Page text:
New funding values Chinese private satellite company GalaxySpace at $1.2 billion

Business & Technology

Communications satellites are a big business — investors have made a unicorn of a Beijing-based satellite manufacturing startup.

Illustration by Derek Zheng

GalaxySpace (银河航天 yínhé hángtiān) is a Beijing-based company founded in 2016 that makes small telecommunications satellites. Yesterday, the company announced (in Chinese) that it had taken in a new funding round that gave it a valuation of 8 billion yuan ($1.2 billion), making it “the first unicorn in China’s satellite internet industry.”

  • The money is from a mix of prestigious private and government sources, including the state-backed CICC Infrastructure Fund.

The investment will be used to develop “satellite internet technology” and “low-cost mass manufacturing capabilities.”

  • GalaxySpace’s announcement name-checks Elon Musk’s SpaceX and its satellite internet access project Starlink, and founding CEO Xú Míng 徐鸣 promises that his cheap broadband communication satellites will shorten the gap between China’s and America’s satellite mass-production capabilities “within two years.”

Xu and the company’s core management team mostly comprises former executives and technologists from Cheetah Mobile, an app and artificial intelligence development company that listed on the New York Stock Exchange in 2014.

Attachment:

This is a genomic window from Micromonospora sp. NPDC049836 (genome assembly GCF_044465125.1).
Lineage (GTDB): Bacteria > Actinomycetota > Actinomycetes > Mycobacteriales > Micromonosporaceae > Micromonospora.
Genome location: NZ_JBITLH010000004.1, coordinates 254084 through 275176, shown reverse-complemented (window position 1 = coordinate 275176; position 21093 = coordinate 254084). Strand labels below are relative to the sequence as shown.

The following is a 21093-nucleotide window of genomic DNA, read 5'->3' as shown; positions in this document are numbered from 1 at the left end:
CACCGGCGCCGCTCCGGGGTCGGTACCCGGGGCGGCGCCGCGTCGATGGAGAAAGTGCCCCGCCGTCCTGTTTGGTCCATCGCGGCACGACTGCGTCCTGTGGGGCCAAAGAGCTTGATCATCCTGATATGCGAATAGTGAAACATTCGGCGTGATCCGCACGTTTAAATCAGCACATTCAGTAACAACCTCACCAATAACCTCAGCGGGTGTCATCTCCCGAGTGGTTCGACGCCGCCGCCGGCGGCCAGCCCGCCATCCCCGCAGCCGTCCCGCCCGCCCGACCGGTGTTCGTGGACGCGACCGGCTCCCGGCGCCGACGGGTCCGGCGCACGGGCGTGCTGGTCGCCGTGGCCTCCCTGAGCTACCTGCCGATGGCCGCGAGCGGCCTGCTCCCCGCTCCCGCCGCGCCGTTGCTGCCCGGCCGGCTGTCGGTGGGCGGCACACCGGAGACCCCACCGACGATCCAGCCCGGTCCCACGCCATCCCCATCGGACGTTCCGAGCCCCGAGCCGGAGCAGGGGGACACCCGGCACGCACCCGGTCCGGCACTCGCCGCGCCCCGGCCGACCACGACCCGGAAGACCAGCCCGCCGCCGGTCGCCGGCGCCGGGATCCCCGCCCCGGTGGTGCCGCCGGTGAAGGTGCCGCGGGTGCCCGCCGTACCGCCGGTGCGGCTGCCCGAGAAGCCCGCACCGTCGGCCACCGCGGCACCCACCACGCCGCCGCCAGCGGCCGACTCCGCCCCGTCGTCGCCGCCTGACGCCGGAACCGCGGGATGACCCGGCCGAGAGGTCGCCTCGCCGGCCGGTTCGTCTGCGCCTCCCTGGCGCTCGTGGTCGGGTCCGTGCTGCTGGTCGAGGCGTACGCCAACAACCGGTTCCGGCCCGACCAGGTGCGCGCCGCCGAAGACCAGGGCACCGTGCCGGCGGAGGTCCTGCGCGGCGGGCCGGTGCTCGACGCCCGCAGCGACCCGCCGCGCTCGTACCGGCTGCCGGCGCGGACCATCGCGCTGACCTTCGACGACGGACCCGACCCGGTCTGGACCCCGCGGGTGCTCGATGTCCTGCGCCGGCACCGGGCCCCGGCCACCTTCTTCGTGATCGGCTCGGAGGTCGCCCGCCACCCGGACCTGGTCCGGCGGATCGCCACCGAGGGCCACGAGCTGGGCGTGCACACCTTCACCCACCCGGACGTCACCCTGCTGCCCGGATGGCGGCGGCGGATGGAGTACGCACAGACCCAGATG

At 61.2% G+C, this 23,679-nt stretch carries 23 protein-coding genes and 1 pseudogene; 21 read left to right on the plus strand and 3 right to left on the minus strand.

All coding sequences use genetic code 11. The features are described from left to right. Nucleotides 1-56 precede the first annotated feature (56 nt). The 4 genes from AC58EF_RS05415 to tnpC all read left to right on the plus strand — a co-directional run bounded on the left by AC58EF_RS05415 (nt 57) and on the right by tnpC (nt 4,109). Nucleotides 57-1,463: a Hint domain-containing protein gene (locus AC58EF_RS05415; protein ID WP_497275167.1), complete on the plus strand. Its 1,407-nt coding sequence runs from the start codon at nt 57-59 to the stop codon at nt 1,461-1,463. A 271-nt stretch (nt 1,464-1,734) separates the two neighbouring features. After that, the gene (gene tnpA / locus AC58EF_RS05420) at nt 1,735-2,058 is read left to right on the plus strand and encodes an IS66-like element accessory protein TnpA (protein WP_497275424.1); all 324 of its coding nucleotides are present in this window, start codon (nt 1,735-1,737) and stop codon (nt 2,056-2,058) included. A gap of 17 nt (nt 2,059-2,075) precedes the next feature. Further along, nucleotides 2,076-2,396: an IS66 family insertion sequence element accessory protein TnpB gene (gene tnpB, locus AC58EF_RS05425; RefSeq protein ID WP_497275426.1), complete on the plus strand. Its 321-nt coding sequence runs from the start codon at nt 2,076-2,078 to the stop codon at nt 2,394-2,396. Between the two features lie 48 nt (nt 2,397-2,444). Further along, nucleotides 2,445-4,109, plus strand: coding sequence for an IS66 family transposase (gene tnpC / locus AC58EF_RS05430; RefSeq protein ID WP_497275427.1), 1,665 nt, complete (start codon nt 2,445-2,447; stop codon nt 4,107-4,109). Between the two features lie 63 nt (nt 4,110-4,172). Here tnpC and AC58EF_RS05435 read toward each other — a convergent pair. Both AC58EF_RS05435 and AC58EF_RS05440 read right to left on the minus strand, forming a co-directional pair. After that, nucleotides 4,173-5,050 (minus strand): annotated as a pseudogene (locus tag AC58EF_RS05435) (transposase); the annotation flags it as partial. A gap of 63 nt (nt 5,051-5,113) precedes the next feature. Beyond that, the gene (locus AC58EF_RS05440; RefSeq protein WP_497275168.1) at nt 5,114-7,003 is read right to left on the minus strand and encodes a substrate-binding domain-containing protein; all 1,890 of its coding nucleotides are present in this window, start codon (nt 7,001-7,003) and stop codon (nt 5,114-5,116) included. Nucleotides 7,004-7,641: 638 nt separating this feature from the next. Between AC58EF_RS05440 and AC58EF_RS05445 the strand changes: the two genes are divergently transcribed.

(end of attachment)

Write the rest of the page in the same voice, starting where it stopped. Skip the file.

• That team of mobile, data, and AI nerds who left Cheetah to found GalaxySpace two years after the mobile company’s IPO added a must-have to their management team: a man with connections and experience in China’s state aerospace and defense sector. Dèng Zōngquán 邓宗全 is the chairman of GalaxySpace’s technical committee. He is also the head of the National Defense Program 793, and the director of the mysterious “Aerospace Institutions and Control Technology at a National Defense Key Discipline Laboratory,” about which there is precious little public information — not in English nor in Chinese.

In January this year, GalaxySpace launched a “227-kilogram Yinhe-1 (Galaxy-1) technology verification satellite [that was] expected to test Q/V and Ka band communications at up to 10 Gbps,” reported SpaceNews.

  • In the announcement of the new funding, Xu said the company intends to build a factory in Nantong, a city two hours’ drive away from Shanghai, that would be able to produce 300–500 satellites a year.

Satellite internet” was added to a government list of new infrastructure priorities by the top economic planner National Development and Reform Commission in April this year.  

  • In 2014, Xí Jìnpíng 习近平 elevated “Civil-Military Fusion” to a national strategy. The concept is roughly similar to America’s private sector involvement in defense technology and aerospace — think Boeing, Lockheed Martin, Raytheon: China hopes to use private money and innovation to strengthen China’s military prowess.
  • The space industry was one sector encouraged by the initiative.
  • Since 2014, about 100 private space companies have been founded in China. Per Wired, “They’re creating reusable rockets, sending payloads into orbit and quickly catching up with SpaceX.”